Reynoldsburg residents may soon pay their water bills and register for parks programs online if the city council approves new accounting software for the staff.
The city purchased the current software it uses in 1982, City Auditor Richard Harris said at the Jan. 9 city council committee meeting.
The company from which Reynoldsburg purchased the Dos-based software informed the city that support for the program would discontinue within the next three years, Harris said.
Harris began researching new software options with the help of Mark Kipp, the city’s superintendent of water and wastewater.
Kipp’s involvement was necessary because water bills are integrated into the software, Harris said.
After investigating 20 companies, Harris and Kipp narrowed the field to three software providers, Harris said.
The three companies presented their software for the staff to try, he said.
The staff preferred New World Systems (NWS) with a price tag of $470,000, Harris said.
With the NWS software, residents could pay their utility bills online and eventually register for Parks and Recreation programs online as well, Harris said.
With monthly online billing, the water department would have less delinquent payments, equating to approximately $200,000 more annually in the city’s coffers, Harris estimated.
Councilwoman Leslie Kelly said she approves of online program registration.
"I would love to be able to sign-up my two kids for parks and recreation programs online," Kelly said. "That will be great when that happens."
Additionally, the human resources department would no longer file payroll by hand and the city would transfer money electronically rather than by issuing checks, Harris said.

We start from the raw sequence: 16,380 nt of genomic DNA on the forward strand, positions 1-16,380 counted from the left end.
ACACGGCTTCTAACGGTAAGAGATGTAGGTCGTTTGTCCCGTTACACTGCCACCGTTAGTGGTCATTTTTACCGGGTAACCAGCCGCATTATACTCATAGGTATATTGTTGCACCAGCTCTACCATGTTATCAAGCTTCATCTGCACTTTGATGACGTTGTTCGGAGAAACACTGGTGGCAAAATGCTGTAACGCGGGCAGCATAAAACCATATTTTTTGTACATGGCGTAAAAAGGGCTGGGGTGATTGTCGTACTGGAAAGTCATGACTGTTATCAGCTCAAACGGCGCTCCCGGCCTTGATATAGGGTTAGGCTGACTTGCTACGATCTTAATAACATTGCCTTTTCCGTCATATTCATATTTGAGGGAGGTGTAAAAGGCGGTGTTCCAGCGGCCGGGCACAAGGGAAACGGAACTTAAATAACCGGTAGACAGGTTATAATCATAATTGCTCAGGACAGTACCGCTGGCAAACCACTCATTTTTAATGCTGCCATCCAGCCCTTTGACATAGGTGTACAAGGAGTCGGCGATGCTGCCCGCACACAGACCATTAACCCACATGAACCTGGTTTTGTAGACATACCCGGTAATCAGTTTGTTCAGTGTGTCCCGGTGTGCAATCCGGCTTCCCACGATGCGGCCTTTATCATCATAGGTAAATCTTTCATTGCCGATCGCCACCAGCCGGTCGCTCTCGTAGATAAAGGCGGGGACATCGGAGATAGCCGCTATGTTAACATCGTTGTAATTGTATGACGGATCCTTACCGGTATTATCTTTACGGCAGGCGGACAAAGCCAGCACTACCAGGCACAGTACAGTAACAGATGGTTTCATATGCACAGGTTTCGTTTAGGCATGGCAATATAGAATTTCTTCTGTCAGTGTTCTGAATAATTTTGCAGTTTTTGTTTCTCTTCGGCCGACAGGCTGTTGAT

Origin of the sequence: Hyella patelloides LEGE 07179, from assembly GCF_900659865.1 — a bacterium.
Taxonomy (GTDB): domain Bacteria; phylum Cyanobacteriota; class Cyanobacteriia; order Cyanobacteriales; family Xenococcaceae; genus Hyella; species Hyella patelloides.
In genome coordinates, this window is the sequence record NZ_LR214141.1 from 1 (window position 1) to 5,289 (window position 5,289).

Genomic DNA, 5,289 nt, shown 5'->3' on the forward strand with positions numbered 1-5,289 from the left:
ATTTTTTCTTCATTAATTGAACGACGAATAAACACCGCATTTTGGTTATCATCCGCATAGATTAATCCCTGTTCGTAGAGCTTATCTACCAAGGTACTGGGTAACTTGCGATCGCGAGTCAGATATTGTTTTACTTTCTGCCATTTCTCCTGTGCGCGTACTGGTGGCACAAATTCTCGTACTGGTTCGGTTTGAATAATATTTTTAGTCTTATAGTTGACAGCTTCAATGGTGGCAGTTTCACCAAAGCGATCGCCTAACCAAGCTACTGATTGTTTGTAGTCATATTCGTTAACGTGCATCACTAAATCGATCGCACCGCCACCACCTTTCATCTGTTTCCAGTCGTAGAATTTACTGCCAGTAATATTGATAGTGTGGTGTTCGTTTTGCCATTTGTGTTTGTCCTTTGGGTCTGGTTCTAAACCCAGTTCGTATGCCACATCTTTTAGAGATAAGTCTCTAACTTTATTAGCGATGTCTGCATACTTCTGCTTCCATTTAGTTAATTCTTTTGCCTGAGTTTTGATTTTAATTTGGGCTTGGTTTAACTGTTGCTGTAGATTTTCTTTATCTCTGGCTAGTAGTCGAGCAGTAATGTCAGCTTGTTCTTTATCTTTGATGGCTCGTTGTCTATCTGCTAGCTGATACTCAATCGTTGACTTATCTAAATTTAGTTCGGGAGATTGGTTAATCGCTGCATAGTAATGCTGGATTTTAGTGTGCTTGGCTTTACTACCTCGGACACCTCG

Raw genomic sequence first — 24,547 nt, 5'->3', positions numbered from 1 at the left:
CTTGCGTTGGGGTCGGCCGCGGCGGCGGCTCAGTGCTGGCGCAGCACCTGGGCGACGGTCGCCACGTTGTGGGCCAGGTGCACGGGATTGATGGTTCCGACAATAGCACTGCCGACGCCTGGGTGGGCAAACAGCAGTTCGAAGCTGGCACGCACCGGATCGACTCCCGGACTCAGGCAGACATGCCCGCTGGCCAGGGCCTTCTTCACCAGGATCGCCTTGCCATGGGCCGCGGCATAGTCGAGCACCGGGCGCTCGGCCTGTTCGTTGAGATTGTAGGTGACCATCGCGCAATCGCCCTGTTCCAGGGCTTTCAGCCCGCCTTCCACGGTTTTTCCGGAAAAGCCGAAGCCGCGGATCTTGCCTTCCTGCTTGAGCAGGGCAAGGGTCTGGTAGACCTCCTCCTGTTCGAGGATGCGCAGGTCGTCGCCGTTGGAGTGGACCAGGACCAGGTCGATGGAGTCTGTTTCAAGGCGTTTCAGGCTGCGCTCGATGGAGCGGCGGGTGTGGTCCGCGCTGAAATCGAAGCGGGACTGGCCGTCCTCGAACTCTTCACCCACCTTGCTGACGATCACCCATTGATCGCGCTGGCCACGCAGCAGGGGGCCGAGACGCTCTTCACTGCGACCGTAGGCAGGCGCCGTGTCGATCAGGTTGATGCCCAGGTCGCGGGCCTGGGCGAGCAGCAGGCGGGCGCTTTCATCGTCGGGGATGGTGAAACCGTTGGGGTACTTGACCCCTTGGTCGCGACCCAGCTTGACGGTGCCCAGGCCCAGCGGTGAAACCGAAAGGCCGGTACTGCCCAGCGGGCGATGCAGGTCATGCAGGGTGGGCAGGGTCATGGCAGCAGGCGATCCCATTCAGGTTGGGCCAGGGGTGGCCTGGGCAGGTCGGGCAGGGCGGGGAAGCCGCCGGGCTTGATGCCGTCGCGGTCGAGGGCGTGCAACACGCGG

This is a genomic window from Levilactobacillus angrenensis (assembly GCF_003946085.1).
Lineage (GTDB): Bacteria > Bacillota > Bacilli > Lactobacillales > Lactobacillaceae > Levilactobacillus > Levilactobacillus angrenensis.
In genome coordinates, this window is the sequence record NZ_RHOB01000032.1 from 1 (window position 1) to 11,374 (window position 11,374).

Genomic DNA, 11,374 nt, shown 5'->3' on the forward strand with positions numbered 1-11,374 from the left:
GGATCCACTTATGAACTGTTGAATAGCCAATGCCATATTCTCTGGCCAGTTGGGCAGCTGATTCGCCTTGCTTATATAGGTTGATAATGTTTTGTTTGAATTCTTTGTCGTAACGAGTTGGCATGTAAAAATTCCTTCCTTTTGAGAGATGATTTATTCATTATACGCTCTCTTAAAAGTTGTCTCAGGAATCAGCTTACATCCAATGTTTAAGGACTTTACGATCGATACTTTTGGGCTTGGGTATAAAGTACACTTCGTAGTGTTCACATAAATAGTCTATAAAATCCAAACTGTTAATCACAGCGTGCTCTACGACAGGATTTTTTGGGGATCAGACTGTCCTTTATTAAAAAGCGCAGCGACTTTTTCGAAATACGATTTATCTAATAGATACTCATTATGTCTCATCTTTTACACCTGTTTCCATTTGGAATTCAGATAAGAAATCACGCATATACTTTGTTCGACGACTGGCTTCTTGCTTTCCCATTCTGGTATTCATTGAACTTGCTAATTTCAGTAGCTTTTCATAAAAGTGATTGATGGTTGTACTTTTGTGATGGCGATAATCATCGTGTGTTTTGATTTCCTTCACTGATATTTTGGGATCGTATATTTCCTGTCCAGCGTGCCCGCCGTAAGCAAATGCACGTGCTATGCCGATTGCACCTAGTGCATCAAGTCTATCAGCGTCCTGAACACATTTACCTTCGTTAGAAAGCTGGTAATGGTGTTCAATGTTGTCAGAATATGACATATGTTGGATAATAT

City Attorney Jed Hood said city council, with a two-thirds vote, could waive the state requirement for competitive bidding and hire NWS.
Harris asked the council to approve a bond not to exceed $475,000 for the new software.
In other business, Harris asked council to revise the city investment policy to allow his office to purchase bonds and certificates of deposit with terms longer than two years.
The Reynoldsburg Treasury Investments Board (TIB), comprised of Harris, Hood and Mayor Brad McCloud, recommended that council allow as much as 25 percent of investments to extend to three years and another 25 percent of investments to extend to five years.
At least 50 percent of the city’s investments would involve two years or less, Harris said.
The TIB met in September with financial advisers who recommended that the city vary its portfolio to take advantage of higher interest rates once the economy improves, Harris said.
The advisers receive a commission every time the city invests; therefore, they would earn income more frequently if Reynoldsburg continues to invest in two-year increments, Harris said.
"They’re in there telling us, ‘Don’t pay me a commission because I’ll make more money in the long run,’" Harris said. "That has a little bite to it."
The city would stagger the investments so that each quarter a different bond or CD would come due, Harris said.
The TIB did not approach the council earlier to change the investment policy because former Finance Committee Chair Ron Stake was against the proposal, Harris said.
The council will hear the first readings of the new accounting software and the investment policy at its Jan. 11 meeting.
The Reynoldsburg City Council committee assignments are as follows:
Community Development – Leslie Kelly (chair), Barth Cotner (vice chair), Chris Long and Nathan Burd
Safety – Mel Clemens (chair), Chris Long (vice chair), Fred Deskins, Nathan Burd
Service – Doug Joseph (chair), Nathan Burd (vice chair), Barth Cotner, Chris Long
Finance – Fred Deskins (chair), Doug Joseph (vice chair), Mel Clemens, Leslie Kelly